Natural/Synthetic/Human: Tammie Rubin’s “Everything You Ever”

REVIEW | With fistfuls of an epiphytic Texas moss, the artist attempts to consume society’s fears about coming together


A familiarity and fondness for sculptor Tammie Rubin’s portfolio, and a sharp eye, allows you to recognize that the inner skeletons of her moss strewn, organic-feeling sculptures in “Everything You Ever,” at Women & Their Work Gallery through Jan. 10, are actually recycled from her previous series “Always & Forever (forever ever ever).”

This summer Rubin contributed to a burgeoning Austin legend: that during some opening nights at the Canopy arts complex, artists can be seen at work inside a cage. Indeed, in a trailer-sized open-air cage during the scorching Texas summer months, Rubin cast porcelain and slip as part of the Museum of Human Achievement’s Cage Match Project.

Despite a setup reminiscent of a stage — never mind the setting’s novelty — the artist was decidedly not performing for the audience that quietly gathered as she worked. Instead she took the signature form of her “Always & Forever” series — conical shapes with haunting eyes — and masked them with clumps of native Texas ball moss to make “Everything You Ever.”

As a ceramicist, Rubin could not avoid dipping the chaotic swirl of a plant into porcelain slip. The result is a natural/synthetic hybrid, where one cannot tell by looking if the plant is real or artificial. The kiln-firing process subjects the organic material to unsustainable temperature and surely it is obliterated completely, leaving a network of unfilled brittle capillaries.

In the gallery space at Women & Their Work, some of the 24 sculptures sit on spacious shelves where they can be admired in the round. Reduced pieces hang, like fairy lights, on string tied to the ceiling in a central installation piece entitled “Invisible Visible Indivisible.” Visitors have to delicately tiptoe around them to see them in full. They are akin to debris swept up and swirling in a frightening wind, and their fragile elegance begins to craft a metaphorical bridge with the ball moss as a symbol for chaos and uncertainty, clouding that which lies beneath it.

Tammie Rubin
Detail of Tammie Rubin’s “Invisible Visible Indivisible,” installed at Women & Their Work.

Rubin likens the heft of the ball moss, which can seem to crumble under its own weight in some pieces, to societal anxiety and conflict. Just as the meeting of moss with a tree, human interactions can lead to mutual growth, or mutual destruction. Perhaps human nature makes conflict more likely, but there exist as many possibilities as there are branches in the moss ball. There is always the potential that we can choke the life out of each other.

Rubin proves herself a master of materiality with the range of variation she is able to achieve though using the same techniques to construct each sculpture. Colors, from bold blue hues to fiery oranges to flat voids of black, evoke visceral feelings, when paired with the enigmatic appliqued moss. The underglaze sinfully drips from each branch to form a crackling crusty material armor. Materials added for structural support such as steel wool and wire concoct a heaping flurry that must be deciphered individually.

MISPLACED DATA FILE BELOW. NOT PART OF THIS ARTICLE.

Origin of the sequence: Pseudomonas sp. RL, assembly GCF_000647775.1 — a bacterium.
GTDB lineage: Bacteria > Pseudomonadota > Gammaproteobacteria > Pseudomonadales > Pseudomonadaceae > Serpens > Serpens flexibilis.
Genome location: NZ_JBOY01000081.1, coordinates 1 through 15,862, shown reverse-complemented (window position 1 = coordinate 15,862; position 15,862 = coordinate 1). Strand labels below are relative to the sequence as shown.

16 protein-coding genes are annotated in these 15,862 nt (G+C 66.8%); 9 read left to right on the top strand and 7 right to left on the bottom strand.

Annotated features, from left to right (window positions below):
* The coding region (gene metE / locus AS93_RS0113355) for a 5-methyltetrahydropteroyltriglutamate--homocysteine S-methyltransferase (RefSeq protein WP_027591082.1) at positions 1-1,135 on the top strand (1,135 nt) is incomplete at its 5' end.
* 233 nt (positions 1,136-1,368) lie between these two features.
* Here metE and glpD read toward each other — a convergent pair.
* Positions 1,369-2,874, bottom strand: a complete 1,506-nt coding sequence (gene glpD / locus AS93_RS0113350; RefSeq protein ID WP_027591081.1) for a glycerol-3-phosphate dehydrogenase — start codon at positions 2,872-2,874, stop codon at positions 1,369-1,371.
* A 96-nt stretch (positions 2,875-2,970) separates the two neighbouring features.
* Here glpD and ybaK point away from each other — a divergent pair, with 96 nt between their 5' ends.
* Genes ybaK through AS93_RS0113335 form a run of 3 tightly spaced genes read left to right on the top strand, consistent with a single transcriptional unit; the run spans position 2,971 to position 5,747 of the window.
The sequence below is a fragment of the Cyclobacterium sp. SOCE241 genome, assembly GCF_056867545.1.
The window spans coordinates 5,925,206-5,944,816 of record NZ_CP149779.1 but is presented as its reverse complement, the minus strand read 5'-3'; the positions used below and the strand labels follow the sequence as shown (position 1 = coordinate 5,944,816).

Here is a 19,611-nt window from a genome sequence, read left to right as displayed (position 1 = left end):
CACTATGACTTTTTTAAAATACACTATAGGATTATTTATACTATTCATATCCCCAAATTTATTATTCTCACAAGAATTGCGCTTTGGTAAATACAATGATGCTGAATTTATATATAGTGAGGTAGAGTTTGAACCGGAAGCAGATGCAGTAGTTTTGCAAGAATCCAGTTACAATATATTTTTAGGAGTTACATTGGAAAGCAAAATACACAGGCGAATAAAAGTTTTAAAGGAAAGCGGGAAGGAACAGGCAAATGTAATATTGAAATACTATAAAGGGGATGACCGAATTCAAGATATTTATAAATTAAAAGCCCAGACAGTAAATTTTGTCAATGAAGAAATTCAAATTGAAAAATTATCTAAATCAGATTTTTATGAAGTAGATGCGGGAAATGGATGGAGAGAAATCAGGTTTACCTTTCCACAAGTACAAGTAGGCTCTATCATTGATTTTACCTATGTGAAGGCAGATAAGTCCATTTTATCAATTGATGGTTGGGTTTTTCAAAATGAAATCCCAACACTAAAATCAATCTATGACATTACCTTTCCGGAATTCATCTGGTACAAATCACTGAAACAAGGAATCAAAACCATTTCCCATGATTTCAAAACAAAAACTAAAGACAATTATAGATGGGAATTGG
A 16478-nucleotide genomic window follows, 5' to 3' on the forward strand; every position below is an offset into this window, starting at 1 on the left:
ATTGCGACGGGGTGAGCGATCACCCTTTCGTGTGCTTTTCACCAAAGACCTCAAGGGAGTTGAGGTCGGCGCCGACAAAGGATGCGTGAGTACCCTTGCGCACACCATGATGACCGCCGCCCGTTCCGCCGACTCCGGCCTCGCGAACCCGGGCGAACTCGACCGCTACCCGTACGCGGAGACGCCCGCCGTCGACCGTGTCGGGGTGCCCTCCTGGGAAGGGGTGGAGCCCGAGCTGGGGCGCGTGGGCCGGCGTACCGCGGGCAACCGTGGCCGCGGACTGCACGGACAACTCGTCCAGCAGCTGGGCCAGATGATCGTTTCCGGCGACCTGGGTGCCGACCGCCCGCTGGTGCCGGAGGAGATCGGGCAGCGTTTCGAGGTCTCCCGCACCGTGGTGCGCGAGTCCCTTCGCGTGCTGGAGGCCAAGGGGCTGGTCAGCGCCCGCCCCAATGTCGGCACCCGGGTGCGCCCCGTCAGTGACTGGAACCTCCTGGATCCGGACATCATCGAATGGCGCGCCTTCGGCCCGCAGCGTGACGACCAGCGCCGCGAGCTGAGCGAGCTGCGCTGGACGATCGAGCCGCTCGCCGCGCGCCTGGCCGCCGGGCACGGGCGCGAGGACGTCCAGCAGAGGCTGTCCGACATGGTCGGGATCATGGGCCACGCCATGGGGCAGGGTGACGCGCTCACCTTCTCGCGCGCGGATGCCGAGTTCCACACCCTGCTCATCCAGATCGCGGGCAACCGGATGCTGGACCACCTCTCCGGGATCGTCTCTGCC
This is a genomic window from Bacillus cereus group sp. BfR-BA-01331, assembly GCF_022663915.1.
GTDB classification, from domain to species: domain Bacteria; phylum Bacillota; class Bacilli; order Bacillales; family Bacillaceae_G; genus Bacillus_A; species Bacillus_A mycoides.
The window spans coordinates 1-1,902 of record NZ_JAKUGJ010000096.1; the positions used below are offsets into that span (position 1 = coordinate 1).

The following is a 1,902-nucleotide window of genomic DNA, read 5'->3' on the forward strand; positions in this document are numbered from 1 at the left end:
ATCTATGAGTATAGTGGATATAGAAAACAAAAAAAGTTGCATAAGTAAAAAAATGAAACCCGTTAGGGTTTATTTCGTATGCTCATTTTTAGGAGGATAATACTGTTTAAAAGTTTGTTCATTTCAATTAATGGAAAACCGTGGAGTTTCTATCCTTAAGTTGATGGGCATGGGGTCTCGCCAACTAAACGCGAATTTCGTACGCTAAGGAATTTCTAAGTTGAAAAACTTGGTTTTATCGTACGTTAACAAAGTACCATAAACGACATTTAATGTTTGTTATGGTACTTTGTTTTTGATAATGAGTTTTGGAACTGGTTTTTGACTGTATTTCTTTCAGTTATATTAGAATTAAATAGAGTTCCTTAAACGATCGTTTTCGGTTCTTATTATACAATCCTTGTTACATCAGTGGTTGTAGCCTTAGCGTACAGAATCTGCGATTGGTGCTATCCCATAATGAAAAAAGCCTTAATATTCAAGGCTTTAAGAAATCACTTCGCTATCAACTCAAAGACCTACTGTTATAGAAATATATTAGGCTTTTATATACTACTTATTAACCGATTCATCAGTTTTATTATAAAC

Tammie Rubin
Tammie Rubin, “Comfort Bind,” foreground, “Less,” 2018, porcelain, underglaze, wire, steel wool.

Individual consideration is due to each sculpture and the formal interpretation is up for grabs. Sometimes the color scheme is a free hint for something that’s supposed to look like coral or a monster or creature of some kind.

But the titles are the best giveaway for the mood each inhabits – “Anxiety Dive,” “Comfort Bind,” “The Answer Is Horrible/Rhetorical.” An extended series all have action names – “Driving,” “Riding,” “Worshipping,” “Consuming.” Each piece is a microcosm of projected anxieties about the exchanges which may cause panic and chaos. Alternatively, their mangled forms can act as relics that reach their arms around and trap those fears as we concentrate upon them.

To avoid making too much of the myth of the artist-in-the-cage, it is sufficient to say that working in such a state of vulnerability promotes self-reflection, and, in Rubin’s case, aggrandizement of her personal fears. In an act of reversal, she shifts them to society on the whole, underlining our hesitance to present ourselves to the world for fear of being swallowed up. The ever-present and oft-misunderstood ball moss is the perfect stand-in. Dipped in color and set aflame until it’s no longer recognizable, it is then ready to be put on display in all its brilliance.

As sharp as the metaphors are, “Everything You Ever” is an incomplete sentence. Put on a positive spin and it’s everything you ever wanted, be that beautiful art or deeper meaning or a societal connection. Or, it could be everything you ever feared, hated, lost; all tied up and smashed together in these miniature reflections of your inner thoughts.

Either way, it’s all there, if you’d only look deeper.

Lindsey Reynolds
Lindsey Reynolds
Lindsey Reynolds is an Art History PhD candidate at Southern Methodist University specializing in contemporary art of Latin America and the Middle East. She earned her BA from the University of Texas at Austin (2018) and her MA from the University of Houston (2021).

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